This recipe, as featured in our cookbook, Weber’s Ultimate Barbecue, will ensure you end up with a brisket that your friends and family will rave out.
Using a very sharp knife, round off the corners of the brisket. Make sure the brisket has no 90 degree angles. This will help the heat to move aerodynamically across the meat. Trim the fat on the fatty side of the brisket to about 8 mm thick but no less.
On the meatier side, remove the web-like membrane covering the meat so the coarsely grained meat underneath is visible.
Remove any hard clumps of fat on either side of the brisket. Note the section shaped like a wedge between the point and flat. Be sure to cut away most of that fat. If you don’t, that fat will never melt (render).
In a small bowl stir together the pepper and salt. Season the bottom of the brisket first and the fatty side last, making sure you apply the rub evenly on all sides. Refrigerate the brisket until ready to smoke (you can do this up to 12 hours in advance).
Fill a chimney starter with the required quantity of lit barbecue briquettes and light it. Set up the smoker with the required amount of wood chunks and unlit barbecue briquettes.
Pour the lit briquettes in the centre of the unlit briquettes. Fill the water pan three-quarters full with water and assemble the smoker. Wait until the temperature of the smoker reaches about 130°C, 20 to 30 minutes. At this point, you will se some light coloured smoke coming out of the vents. Brush the cooking grills clean.
Place the brisket, fat side up, on the top cooking grill and close the lid. Cook over indirect very low heat, with the lid closed as much as possible.
Place the brisket, fat side up, on the top cooking grill and close the lid. Cook over very low heat, with the lid closed as much as possible.
Cook 4 to 5 hours. Achieving surface colour indicates a good “bark” has been created and the brisket will no longer absorb much smoke. The temperature in the thickest part of the brisket will be around 65° to 71°C, but colour is the primary indication of a good bark.
Arrange two sheets of 90 cm long pink butcher’s paper side by side and overlapping. Fill a spray bottle with the vinegar and water and spray the brisket all over. Transfer the brisket, fatty side up, to the centre of the paper. Fold one long side of the paper over the brisket, bring each side in and over, then roll it up until wrapped and sealed (like a burrito).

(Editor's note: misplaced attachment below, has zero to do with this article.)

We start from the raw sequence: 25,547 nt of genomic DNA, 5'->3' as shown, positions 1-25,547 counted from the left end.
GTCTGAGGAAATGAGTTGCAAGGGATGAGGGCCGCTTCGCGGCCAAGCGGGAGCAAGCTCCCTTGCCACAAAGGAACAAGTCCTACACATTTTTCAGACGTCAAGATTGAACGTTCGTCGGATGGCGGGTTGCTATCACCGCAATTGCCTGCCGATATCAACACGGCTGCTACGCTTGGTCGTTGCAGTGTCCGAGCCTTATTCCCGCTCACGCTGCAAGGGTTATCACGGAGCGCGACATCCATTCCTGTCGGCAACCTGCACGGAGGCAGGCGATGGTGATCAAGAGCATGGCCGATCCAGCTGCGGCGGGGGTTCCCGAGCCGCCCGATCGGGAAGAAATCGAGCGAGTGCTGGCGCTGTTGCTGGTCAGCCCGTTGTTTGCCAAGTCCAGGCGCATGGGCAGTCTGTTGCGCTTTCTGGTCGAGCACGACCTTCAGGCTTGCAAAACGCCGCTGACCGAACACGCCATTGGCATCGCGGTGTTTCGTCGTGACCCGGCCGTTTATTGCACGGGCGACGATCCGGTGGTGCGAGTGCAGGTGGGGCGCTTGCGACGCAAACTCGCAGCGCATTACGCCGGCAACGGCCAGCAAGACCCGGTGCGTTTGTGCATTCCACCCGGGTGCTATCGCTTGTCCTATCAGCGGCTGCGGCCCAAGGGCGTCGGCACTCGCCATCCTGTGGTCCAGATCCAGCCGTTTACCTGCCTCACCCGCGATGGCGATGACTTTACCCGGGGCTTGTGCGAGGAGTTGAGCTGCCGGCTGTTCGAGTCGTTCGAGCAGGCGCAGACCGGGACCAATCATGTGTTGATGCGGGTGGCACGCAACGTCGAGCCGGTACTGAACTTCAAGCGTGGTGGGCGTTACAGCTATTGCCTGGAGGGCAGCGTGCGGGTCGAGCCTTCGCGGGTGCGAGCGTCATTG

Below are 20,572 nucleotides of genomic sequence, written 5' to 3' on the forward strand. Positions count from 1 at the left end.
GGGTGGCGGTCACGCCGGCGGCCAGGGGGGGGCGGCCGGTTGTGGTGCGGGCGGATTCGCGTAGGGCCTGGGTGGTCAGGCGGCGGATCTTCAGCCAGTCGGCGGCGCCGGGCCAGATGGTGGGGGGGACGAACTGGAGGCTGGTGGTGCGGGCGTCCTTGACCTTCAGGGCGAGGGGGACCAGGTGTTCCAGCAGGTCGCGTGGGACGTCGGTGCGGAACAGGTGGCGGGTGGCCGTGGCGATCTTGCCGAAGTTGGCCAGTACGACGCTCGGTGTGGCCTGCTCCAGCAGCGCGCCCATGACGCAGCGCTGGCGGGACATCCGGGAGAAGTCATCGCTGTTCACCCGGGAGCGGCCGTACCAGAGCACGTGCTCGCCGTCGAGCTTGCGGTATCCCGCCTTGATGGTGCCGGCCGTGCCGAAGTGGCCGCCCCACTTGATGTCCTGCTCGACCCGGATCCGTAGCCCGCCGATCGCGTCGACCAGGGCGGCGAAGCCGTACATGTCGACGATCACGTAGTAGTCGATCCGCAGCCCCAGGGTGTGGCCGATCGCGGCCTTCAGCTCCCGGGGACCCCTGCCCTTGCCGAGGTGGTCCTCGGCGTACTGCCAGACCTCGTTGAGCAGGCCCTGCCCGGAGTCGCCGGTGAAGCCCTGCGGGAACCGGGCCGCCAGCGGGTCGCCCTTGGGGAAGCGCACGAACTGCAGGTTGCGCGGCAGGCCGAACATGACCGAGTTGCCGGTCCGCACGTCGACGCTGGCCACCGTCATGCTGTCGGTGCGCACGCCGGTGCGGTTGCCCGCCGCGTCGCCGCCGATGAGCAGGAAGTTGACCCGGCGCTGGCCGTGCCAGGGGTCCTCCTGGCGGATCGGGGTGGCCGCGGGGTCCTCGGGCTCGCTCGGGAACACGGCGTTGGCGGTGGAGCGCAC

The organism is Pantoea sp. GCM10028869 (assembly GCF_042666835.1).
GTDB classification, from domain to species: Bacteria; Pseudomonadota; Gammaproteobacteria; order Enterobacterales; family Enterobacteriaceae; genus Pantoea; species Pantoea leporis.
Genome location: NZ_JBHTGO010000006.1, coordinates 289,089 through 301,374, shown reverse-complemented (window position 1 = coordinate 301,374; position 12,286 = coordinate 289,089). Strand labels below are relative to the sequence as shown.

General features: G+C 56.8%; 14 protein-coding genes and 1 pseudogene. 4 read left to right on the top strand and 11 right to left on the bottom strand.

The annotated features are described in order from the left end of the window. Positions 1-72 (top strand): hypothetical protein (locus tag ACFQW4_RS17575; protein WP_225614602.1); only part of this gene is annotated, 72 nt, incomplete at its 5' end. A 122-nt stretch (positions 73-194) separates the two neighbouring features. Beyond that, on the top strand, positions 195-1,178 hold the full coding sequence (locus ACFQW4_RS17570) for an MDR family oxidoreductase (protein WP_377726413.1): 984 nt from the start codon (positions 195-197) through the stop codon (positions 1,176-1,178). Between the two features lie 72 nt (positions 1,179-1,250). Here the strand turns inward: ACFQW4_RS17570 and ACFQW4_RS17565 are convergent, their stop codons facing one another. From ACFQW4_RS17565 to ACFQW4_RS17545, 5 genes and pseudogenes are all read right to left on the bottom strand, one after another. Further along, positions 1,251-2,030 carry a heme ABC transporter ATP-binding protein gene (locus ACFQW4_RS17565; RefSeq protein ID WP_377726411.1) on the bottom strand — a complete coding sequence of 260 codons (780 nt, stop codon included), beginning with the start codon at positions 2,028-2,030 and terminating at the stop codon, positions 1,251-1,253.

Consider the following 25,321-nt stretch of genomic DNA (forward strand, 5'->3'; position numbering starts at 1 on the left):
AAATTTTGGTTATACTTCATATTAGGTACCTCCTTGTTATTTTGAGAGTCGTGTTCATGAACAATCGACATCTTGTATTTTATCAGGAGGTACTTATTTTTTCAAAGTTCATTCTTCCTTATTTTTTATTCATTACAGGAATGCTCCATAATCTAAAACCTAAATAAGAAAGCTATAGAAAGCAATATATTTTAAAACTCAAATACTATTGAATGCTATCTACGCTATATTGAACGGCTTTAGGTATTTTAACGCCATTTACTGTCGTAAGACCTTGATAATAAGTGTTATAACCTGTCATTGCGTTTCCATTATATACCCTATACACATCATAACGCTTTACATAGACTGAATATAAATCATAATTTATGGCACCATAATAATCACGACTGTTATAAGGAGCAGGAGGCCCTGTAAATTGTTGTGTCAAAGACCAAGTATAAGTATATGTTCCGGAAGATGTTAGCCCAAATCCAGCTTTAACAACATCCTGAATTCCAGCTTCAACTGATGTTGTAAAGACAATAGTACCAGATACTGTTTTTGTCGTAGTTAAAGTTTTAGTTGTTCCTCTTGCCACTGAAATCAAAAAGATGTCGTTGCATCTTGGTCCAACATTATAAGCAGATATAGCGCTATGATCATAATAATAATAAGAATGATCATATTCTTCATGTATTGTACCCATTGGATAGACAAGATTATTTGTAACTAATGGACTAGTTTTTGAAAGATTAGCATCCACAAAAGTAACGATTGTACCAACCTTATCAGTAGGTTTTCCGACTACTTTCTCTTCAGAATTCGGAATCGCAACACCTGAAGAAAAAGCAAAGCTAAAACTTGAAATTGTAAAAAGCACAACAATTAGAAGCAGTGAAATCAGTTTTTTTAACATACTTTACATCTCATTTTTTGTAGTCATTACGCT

Place the wrapped brisket, fat side down, on the top cooking grill over indirect very low heat. Adjust the heat of the smoker as needed to maintain the temperature between 130° and 140°C.
Place the wrapped brisket, fat side down, on the top cooking grill over very low heat. Adjust the heat of the smoker as needed to maintain the temperature between 130° and 140°C.
Cook, with the lid closed, until the meat is so tender that when you press it with your fingers through the paper it feels like a giant marshmallow or sponge. This will probably take 5 to 7 hours more.
At that point, the internal temperature should be 94° to 96°C in the flat and 98° to 99°C in the point, though tenderness is a more important indicator of doneness. The amount of time depends on the breed of cattle and other characteristics of the meat. A common mistake is taking the brisket off too early.
Transfer the brisket, still wrapped in the butcher's paper, to a dry, insulated cooler or turned-off oven. Close the cooler or oven and let the meat rest for 2 to 4 hours. Don’t skip this step. It helps loosen the muscles and absorb moisture back into the brisket. The ideal serving temperature of the brisket is 60° to 63°C.
Unwrap the brisket and set it on a cutting board, being careful to keep the precious meat juices in the butcher's paper. Starting with the flat, cut the brisket across the grain into thin slices.
The grain runs differently in the point section, so once you get to that portion of the brisket, you’ll need to turn your knife. First, cut the point in half, then slice each portion across the grain. Serve the brisket warm on buns or bread with barbecue sauce, if using.
A properly cooked brisket is tender but not delicate. If a pencil thick slice falls apart as you are slicing it, that’s overcooked. If, on the other hand, that slice comes apart easily when you tug on it from opposite ends, that’s sheer brisket perfection.
WRAP IT UP
You may hear BBQ aficionados talking about wrapping their meat in butcher’s paper. No, not the white sheets used for school projects. This is a pink—or peach—coloured paper that is used to help protect the meat from drying out once it has developed its beautiful dark bark/crust.